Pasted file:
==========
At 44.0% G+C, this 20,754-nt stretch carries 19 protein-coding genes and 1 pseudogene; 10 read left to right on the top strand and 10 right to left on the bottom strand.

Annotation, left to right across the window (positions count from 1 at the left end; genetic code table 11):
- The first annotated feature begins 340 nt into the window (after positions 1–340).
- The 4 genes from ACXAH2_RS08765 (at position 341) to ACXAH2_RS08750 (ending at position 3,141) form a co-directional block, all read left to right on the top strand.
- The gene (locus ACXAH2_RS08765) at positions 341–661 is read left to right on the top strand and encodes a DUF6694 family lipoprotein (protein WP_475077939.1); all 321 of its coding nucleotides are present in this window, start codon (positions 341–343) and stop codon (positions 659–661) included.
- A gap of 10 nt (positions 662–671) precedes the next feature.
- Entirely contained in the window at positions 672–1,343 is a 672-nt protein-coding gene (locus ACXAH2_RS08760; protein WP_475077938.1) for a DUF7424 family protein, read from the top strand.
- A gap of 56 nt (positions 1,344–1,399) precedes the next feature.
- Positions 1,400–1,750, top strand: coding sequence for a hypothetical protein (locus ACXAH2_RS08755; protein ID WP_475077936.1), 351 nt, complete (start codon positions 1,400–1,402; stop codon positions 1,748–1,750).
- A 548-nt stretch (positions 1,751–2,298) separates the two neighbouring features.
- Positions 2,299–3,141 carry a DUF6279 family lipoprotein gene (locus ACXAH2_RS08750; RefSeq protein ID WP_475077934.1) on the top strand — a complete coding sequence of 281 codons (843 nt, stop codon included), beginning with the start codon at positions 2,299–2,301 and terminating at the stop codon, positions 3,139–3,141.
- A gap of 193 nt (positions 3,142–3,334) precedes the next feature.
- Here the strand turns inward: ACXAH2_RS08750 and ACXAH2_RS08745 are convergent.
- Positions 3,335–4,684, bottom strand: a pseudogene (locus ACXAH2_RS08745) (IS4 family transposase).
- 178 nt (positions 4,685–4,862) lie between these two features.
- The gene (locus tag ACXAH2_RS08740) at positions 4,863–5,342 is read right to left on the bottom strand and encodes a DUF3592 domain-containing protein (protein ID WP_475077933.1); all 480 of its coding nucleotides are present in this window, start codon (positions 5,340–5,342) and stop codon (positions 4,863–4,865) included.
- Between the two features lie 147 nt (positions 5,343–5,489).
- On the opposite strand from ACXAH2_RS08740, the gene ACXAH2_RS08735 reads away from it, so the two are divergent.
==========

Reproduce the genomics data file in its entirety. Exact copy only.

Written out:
At 44.0% G+C, this 20,754-nt stretch carries 19 protein-coding genes and 1 pseudogene; 10 read left to right on the top strand and 10 right to left on the bottom strand.

Annotation, left to right across the window (positions count from 1 at the left end; genetic code table 11):
- The first annotated feature begins 340 nt into the window (after positions 1–340).
- The 4 genes from ACXAH2_RS08765 (at position 341) to ACXAH2_RS08750 (ending at position 3,141) form a co-directional block, all read left to right on the top strand.
- The gene (locus ACXAH2_RS08765) at positions 341–661 is read left to right on the top strand and encodes a DUF6694 family lipoprotein (protein WP_475077939.1); all 321 of its coding nucleotides are present in this window, start codon (positions 341–343) and stop codon (positions 659–661) included.
- A gap of 10 nt (positions 662–671) precedes the next feature.
- Entirely contained in the window at positions 672–1,343 is a 672-nt protein-coding gene (locus ACXAH2_RS08760; protein WP_475077938.1) for a DUF7424 family protein, read from the top strand.
- A gap of 56 nt (positions 1,344–1,399) precedes the next feature.
- Positions 1,400–1,750, top strand: coding sequence for a hypothetical protein (locus ACXAH2_RS08755; protein ID WP_475077936.1), 351 nt, complete (start codon positions 1,400–1,402; stop codon positions 1,748–1,750).
- A 548-nt stretch (positions 1,751–2,298) separates the two neighbouring features.
- Positions 2,299–3,141 carry a DUF6279 family lipoprotein gene (locus ACXAH2_RS08750; RefSeq protein ID WP_475077934.1) on the top strand — a complete coding sequence of 281 codons (843 nt, stop codon included), beginning with the start codon at positions 2,299–2,301 and terminating at the stop codon, positions 3,139–3,141.
- A gap of 193 nt (positions 3,142–3,334) precedes the next feature.
- Here the strand turns inward: ACXAH2_RS08750 and ACXAH2_RS08745 are convergent.
- Positions 3,335–4,684, bottom strand: a pseudogene (locus ACXAH2_RS08745) (IS4 family transposase).
- 178 nt (positions 4,685–4,862) lie between these two features.
- The gene (locus tag ACXAH2_RS08740) at positions 4,863–5,342 is read right to left on the bottom strand and encodes a DUF3592 domain-containing protein (protein ID WP_475077933.1); all 480 of its coding nucleotides are present in this window, start codon (positions 5,340–5,342) and stop codon (positions 4,863–4,865) included.
- Between the two features lie 147 nt (positions 5,343–5,489).
- On the opposite strand from ACXAH2_RS08740, the gene ACXAH2_RS08735 reads away from it, so the two are divergent.